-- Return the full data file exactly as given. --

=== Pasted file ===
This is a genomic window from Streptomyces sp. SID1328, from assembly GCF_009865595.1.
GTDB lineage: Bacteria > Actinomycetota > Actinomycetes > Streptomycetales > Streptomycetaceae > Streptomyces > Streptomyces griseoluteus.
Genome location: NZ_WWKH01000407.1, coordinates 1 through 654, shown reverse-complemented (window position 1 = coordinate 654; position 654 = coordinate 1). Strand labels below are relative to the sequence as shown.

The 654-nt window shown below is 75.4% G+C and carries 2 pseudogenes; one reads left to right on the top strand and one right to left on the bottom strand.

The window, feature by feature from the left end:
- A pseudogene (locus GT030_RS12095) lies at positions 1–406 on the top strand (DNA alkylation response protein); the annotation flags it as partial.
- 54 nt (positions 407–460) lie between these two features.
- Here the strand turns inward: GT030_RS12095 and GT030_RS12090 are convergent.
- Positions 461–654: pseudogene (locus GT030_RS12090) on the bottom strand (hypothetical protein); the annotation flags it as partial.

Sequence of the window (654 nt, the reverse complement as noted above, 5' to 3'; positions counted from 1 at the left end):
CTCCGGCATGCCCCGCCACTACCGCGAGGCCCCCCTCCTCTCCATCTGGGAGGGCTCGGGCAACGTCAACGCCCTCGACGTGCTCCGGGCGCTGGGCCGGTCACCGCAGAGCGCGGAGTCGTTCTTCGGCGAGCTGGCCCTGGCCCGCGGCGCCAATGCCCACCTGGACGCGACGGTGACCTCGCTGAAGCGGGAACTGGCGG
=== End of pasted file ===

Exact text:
This is a genomic window from Streptomyces sp. SID1328, from assembly GCF_009865595.1.
GTDB lineage: Bacteria > Actinomycetota > Actinomycetes > Streptomycetales > Streptomycetaceae > Streptomyces > Streptomyces griseoluteus.
Genome location: NZ_WWKH01000407.1, coordinates 1 through 654, shown reverse-complemented (window position 1 = coordinate 654; position 654 = coordinate 1). Strand labels below are relative to the sequence as shown.

The 654-nt window shown below is 75.4% G+C and carries 2 pseudogenes; one reads left to right on the top strand and one right to left on the bottom strand.

The window, feature by feature from the left end:
- A pseudogene (locus GT030_RS12095) lies at positions 1–406 on the top strand (DNA alkylation response protein); the annotation flags it as partial.
- 54 nt (positions 407–460) lie between these two features.
- Here the strand turns inward: GT030_RS12095 and GT030_RS12090 are convergent.
- Positions 461–654: pseudogene (locus GT030_RS12090) on the bottom strand (hypothetical protein); the annotation flags it as partial.

Sequence of the window (654 nt, the reverse complement as noted above, 5' to 3'; positions counted from 1 at the left end):
CTCCGGCATGCCCCGCCACTACCGCGAGGCCCCCCTCCTCTCCATCTGGGAGGGCTCGGGCAACGTCAACGCCCTCGACGTGCTCCGGGCGCTGGGCCGGTCACCGCAGAGCGCGGAGTCGTTCTTCGGCGAGCTGGCCCTGGCCCGCGGCGCCAATGCCCACCTGGACGCGACGGTGACCTCGCTGAAGCGGGAACTGGCGG